Dr. Lenfant said anecdotal feedback is that the extramural community likes the K30 program. Dr. Tabak reported that, in his recent experience in academia, the program provided an excellent tool for consolidating an essential curriculum for all clinical investigators, regardless of their specific fields. Dr. Katz said that he hears two major complaints: (1) K30 awards need to be larger, and (2) students who are involved in the program should receive some form of financial support. Dr. Zerhouni noted that many in the academic community feel a need for the NIH not only to support development of a clinical research curriculum but also to define the essential curriculum.
ACTION: Dr. Baldwin will form and lead a small group to evaluate the effectiveness of the K30 program--whether the intent of the program is being effectively carried out, and whether the program is the right mechanism for the NIH to use to work toward better training of clinical investigators.
III. Information Items
Dr. Zerhouni announced that this is Dr. Whitescarver's first IC Directors'
meeting as the permanent Director of OAR and led the group in a round
Dr. Zerhouni noted that everyone should get a copy of Mr. Poppke's binder of material for the June 1 Budget Retreat before leaving the meeting. Information has been added on how NIH programs relate to the priority areas identified by the Research Coordination Council.
Having had a number of briefings and discussions during his first days at the NIH regarding construction and facilities issues, Dr. Zerhouni stressed the need for all facilities matters to be centrally coordinated and asked that no IC go forward with any facilities-related activity without first being in contact with Mr. Ficca.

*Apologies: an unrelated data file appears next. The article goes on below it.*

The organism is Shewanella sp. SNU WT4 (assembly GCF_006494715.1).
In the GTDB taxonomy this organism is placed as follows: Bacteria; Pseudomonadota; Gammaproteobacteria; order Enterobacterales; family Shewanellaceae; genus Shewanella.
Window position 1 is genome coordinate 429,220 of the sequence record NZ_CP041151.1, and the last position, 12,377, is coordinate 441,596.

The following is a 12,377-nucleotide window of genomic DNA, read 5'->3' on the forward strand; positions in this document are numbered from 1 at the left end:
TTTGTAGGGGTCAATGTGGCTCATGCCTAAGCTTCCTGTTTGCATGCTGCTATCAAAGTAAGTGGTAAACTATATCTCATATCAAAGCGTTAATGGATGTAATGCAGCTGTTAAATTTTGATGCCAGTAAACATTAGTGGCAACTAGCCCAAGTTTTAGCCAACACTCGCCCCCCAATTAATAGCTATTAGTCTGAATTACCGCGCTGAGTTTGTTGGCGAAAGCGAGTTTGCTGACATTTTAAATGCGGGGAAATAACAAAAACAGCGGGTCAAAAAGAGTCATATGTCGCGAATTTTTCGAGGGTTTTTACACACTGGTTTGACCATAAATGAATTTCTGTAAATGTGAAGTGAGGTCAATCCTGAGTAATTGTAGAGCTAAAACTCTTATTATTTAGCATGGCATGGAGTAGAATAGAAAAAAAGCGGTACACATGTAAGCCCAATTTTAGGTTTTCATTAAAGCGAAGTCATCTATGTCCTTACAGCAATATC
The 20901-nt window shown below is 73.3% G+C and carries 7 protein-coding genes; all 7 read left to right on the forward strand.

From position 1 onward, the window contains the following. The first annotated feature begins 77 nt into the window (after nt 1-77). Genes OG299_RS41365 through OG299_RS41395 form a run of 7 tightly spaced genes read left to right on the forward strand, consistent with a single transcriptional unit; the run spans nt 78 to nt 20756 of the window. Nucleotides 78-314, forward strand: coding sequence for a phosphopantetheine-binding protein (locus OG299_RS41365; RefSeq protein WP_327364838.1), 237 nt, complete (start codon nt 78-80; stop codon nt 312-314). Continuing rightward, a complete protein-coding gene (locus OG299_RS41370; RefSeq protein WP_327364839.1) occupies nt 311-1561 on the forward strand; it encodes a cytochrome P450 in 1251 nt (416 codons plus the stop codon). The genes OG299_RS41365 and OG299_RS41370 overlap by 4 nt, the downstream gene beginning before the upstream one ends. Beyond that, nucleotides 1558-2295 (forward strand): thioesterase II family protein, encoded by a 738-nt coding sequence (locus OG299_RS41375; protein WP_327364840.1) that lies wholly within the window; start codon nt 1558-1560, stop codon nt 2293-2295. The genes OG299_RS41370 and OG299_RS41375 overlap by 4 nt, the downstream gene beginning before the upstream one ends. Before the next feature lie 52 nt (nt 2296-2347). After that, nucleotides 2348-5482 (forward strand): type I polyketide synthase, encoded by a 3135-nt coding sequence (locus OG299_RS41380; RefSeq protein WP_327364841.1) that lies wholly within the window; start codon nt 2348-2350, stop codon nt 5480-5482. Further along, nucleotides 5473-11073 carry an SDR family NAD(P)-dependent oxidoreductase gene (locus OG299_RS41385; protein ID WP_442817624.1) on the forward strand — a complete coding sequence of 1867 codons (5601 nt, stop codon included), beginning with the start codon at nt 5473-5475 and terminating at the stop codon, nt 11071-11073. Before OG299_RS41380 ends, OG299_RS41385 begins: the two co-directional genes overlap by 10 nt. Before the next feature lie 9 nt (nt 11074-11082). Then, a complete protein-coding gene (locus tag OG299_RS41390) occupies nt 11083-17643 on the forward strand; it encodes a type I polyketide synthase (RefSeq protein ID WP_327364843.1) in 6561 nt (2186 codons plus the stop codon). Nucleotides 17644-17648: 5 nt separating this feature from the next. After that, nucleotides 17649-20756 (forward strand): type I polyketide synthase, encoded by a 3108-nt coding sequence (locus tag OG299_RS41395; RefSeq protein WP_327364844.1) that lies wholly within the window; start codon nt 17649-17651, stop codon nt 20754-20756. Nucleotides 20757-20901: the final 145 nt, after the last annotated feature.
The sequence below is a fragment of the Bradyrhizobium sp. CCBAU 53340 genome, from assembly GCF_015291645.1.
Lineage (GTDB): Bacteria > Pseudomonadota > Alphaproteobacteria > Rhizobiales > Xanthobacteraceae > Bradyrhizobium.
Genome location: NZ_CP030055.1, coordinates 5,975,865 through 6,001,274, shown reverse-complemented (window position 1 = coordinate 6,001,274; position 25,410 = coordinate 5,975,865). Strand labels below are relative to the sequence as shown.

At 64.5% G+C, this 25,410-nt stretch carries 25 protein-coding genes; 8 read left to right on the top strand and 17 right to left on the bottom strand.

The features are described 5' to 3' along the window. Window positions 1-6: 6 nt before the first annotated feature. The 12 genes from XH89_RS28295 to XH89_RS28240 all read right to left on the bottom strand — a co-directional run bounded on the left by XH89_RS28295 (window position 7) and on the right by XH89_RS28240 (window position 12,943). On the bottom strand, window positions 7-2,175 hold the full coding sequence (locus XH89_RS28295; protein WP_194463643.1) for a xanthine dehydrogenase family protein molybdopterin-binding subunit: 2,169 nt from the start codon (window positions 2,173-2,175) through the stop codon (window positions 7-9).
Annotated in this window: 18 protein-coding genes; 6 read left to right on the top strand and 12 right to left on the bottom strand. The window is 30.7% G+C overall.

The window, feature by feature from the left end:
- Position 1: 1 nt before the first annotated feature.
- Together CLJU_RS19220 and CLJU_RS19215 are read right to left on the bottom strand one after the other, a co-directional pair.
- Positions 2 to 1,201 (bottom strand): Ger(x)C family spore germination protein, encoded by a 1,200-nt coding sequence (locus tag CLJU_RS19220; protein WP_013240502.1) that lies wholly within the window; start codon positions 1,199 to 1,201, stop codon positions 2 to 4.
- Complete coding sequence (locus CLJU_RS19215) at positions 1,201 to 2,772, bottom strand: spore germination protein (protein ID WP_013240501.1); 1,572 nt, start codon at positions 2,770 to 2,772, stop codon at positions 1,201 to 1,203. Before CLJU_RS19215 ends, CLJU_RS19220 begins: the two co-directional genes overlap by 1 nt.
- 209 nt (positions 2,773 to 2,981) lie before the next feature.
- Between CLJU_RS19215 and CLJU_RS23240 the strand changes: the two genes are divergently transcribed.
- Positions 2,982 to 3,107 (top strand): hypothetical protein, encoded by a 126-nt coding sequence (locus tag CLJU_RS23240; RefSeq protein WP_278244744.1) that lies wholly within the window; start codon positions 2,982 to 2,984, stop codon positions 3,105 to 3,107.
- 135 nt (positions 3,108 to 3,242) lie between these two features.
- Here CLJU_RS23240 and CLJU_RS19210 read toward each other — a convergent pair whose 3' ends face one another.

Dr. Zerhouni also said he was eager to visit the ICs and talk personally with the IC Directors, and that he would be working these visits into his schedule.
Dr. Maddox told the group that the Department is again looking at the possibilities for reducing the number of departmental advisory boards and committees through elimination or consolidation. The NIH has 145 of these bodies, but she believes we are in a good position, having already eliminated a number of committees in the last round of reductions and having also identified 9 obsolete committees that can be eliminated now (but whose elimination requires legislation).
Dr. Maddox also said she is continuing to work with the Department regarding Council slates, about which a number of IC Directors expressed concerns.
Dr. Kirschstein reminded the group that the Advisory Committee to the Director, NIH, is meeting next Thursday. The meeting will include a session on science education that she said will be particularly interesting.
Dr. Katz briefly mentioned the recent GAO meeting on implementation of the Clinical Research Enhancement Act. [IC support for clinical research and how that support is reported will be discussed at an IC Directors' meeting in the near future; other clinical research related matters may be covered at the same time.]
Dr. Collins expressed his appreciation for ICs' participation in the haplotype effort. He assured the group that this effort has good support among the scientific community.
cc: OD Staff